Is earthquake prediction possible?

The October 22, 2012 ruling in Italy – a manslaughter conviction for six scientists and one government official for failure to predict a deadly 2009 earthquake – is causing many people to ask if earthquake prediction is possible. Scientists have a pretty good idea of where an earthquake is likely to strike, but there is still no way to tell exactly when it will happen, or how big it will be.

Most earthquakes result from plate tectonics – the continuous movement of immense plates of land along Earth’s surface. Plates bump up against each other at ruptures known as fault lines. The side-to-side or up-and-down motion along fault lines causes enormous shock waves, which are felt as earthquakes. Scientists know where these fault lines are, and have made maps of where earthquakes are most likely to happen. But they cannot predict with certainty when a large earthquake will occur.

Read more: Six scientists in Italy convicted of manslaughter for failure to predict earthquake

EarthSky spoke with Kathleen Tierney of the Natural Hazards Center at the University of Colorado. She said that because no one can make predictions about earthquakes far in advance, people in high-risk areas always need to be prepared, always.

Some communities have warning systems. Earthquake-prone Japan developed a national alert system in 2007, which tries to alert the public the moment scientists detect a large tremor. The Japanese system doesn’t rely on seismology alone. It also relies on a well-informed population. In other parts of the world, where populations may be more demographically diverse, getting out earthquake-preparedness information can be challenging.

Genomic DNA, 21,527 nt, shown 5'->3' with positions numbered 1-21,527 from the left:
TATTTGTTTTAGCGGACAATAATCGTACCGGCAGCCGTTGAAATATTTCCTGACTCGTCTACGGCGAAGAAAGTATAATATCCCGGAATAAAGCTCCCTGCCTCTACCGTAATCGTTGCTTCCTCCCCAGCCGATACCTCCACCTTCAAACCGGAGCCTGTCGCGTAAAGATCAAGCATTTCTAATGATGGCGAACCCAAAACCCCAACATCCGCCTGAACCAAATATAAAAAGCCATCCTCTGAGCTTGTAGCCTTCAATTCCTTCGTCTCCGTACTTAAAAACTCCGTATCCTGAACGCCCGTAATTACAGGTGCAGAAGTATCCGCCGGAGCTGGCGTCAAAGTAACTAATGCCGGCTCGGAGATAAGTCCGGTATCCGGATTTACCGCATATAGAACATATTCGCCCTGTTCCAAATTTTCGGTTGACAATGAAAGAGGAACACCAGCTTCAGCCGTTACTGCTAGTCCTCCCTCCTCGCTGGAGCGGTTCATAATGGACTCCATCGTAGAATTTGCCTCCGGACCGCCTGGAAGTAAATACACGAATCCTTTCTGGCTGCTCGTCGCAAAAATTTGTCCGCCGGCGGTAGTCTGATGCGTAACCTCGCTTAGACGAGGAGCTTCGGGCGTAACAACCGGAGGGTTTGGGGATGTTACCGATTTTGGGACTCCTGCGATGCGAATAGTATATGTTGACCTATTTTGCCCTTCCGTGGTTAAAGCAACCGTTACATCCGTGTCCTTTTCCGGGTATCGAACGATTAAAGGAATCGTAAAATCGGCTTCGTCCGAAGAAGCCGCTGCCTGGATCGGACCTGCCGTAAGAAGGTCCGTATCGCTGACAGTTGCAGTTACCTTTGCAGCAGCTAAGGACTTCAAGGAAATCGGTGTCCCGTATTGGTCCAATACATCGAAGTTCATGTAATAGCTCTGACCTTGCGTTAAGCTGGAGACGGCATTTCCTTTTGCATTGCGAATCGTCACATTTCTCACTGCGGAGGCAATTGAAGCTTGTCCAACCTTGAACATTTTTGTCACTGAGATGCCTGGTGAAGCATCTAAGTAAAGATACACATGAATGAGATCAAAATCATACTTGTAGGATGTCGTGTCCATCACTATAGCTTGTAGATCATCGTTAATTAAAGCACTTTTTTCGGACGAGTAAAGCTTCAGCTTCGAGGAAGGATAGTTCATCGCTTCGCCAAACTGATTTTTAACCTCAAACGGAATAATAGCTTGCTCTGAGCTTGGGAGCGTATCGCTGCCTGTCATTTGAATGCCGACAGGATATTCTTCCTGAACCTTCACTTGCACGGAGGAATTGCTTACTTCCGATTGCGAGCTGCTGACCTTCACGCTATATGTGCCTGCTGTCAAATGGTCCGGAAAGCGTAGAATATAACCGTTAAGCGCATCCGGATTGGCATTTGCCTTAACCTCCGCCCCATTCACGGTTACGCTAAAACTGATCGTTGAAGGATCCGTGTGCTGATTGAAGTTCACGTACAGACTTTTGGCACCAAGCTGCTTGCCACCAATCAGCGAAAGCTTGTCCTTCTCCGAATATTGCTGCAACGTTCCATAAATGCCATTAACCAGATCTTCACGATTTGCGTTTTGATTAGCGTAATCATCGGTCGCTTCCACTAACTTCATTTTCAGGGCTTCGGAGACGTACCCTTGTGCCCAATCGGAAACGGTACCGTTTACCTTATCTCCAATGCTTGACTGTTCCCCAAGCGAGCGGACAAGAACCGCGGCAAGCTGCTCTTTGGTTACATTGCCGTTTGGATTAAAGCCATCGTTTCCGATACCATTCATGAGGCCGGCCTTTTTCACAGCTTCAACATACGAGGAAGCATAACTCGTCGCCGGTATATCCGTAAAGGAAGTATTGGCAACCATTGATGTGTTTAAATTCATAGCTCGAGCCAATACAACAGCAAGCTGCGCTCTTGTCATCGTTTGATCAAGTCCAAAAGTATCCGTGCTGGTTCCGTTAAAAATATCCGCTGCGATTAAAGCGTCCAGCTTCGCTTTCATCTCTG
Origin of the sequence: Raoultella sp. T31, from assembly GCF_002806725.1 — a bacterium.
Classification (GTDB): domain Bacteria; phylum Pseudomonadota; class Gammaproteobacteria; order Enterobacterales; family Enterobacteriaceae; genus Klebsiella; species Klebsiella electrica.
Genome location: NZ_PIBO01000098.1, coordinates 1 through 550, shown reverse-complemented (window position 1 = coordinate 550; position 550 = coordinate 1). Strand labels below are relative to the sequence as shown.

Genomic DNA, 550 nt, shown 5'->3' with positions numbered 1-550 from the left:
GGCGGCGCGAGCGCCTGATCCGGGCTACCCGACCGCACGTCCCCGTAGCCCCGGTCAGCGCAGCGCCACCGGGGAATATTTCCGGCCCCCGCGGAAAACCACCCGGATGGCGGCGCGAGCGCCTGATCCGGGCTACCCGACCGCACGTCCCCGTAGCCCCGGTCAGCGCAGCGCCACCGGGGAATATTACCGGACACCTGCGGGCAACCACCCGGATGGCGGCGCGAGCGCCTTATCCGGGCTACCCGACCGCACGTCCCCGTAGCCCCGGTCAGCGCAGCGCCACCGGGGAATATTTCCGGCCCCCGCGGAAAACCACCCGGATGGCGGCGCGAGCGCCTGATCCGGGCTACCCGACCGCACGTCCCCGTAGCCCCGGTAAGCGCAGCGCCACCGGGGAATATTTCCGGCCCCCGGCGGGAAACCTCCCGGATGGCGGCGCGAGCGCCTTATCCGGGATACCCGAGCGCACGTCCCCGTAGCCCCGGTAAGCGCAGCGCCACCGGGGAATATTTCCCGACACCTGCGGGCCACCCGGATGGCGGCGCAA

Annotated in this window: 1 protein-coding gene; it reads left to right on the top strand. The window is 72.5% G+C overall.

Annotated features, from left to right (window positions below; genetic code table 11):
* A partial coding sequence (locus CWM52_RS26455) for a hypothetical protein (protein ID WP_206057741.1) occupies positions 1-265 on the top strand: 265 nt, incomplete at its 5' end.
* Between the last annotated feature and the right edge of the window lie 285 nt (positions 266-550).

For now, Tierney advised, people in vulnerable areas should stay vigilant and have an earthquake-preparedness plan, especially when it’s been a while since the last quake.

The United States Geological Survey (USGS) and partner organizations in California are doing research to understand what benefits an earthquake early warning system might have in California.

Even though there is currently no way to predict earthquakes, seismologist Mike Blanpied of the USGS told EarthSky several years ago that there are grounds for optimism. According to Blanpied:

There are increased amounts of data, new theories and powerful computer programs and scientists are using those to explore ways that earthquakes might be predicted in the future. We can certainly hope that someday we’ll be in a world where an earthquake can be anticipated and predicted before it occurs.

Although this ability to predict earthquakes has not happened yet, scientists are hopeful for the future.

October 23, 2012

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